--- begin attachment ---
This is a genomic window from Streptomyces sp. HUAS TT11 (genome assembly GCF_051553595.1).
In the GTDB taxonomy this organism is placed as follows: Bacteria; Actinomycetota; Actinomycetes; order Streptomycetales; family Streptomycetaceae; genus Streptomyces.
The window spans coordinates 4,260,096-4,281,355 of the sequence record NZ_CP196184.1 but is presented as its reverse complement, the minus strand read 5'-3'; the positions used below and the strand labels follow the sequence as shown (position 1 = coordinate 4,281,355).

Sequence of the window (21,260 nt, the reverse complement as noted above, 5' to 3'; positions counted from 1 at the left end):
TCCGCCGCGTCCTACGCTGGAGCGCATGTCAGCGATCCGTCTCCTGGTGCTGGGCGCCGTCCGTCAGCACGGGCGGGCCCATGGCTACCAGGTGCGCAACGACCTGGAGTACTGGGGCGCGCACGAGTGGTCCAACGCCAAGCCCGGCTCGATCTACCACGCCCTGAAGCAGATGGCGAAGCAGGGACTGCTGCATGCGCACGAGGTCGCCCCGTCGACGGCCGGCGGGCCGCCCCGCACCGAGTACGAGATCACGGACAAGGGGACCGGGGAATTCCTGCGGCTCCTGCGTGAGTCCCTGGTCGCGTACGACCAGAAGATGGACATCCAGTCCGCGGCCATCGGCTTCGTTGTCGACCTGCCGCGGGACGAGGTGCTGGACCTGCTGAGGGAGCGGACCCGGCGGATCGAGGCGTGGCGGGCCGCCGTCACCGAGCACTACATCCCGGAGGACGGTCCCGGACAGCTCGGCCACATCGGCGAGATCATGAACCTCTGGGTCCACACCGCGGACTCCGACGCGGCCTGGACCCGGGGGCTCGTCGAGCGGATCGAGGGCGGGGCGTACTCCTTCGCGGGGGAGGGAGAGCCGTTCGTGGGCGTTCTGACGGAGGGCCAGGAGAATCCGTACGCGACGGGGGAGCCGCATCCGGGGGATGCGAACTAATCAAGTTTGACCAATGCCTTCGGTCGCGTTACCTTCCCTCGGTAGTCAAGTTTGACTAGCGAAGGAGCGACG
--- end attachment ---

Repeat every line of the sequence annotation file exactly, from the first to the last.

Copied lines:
This is a genomic window from Streptomyces sp. HUAS TT11 (genome assembly GCF_051553595.1).
In the GTDB taxonomy this organism is placed as follows: Bacteria; Actinomycetota; Actinomycetes; order Streptomycetales; family Streptomycetaceae; genus Streptomyces.
The window spans coordinates 4,260,096-4,281,355 of the sequence record NZ_CP196184.1 but is presented as its reverse complement, the minus strand read 5'-3'; the positions used below and the strand labels follow the sequence as shown (position 1 = coordinate 4,281,355).

Sequence of the window (21,260 nt, the reverse complement as noted above, 5' to 3'; positions counted from 1 at the left end):
TCCGCCGCGTCCTACGCTGGAGCGCATGTCAGCGATCCGTCTCCTGGTGCTGGGCGCCGTCCGTCAGCACGGGCGGGCCCATGGCTACCAGGTGCGCAACGACCTGGAGTACTGGGGCGCGCACGAGTGGTCCAACGCCAAGCCCGGCTCGATCTACCACGCCCTGAAGCAGATGGCGAAGCAGGGACTGCTGCATGCGCACGAGGTCGCCCCGTCGACGGCCGGCGGGCCGCCCCGCACCGAGTACGAGATCACGGACAAGGGGACCGGGGAATTCCTGCGGCTCCTGCGTGAGTCCCTGGTCGCGTACGACCAGAAGATGGACATCCAGTCCGCGGCCATCGGCTTCGTTGTCGACCTGCCGCGGGACGAGGTGCTGGACCTGCTGAGGGAGCGGACCCGGCGGATCGAGGCGTGGCGGGCCGCCGTCACCGAGCACTACATCCCGGAGGACGGTCCCGGACAGCTCGGCCACATCGGCGAGATCATGAACCTCTGGGTCCACACCGCGGACTCCGACGCGGCCTGGACCCGGGGGCTCGTCGAGCGGATCGAGGGCGGGGCGTACTCCTTCGCGGGGGAGGGAGAGCCGTTCGTGGGCGTTCTGACGGAGGGCCAGGAGAATCCGTACGCGACGGGGGAGCCGCATCCGGGGGATGCGAACTAATCAAGTTTGACCAATGCCTTCGGTCGCGTTACCTTCCCTCGGTAGTCAAGTTTGACTAGCGAAGGAGCGACG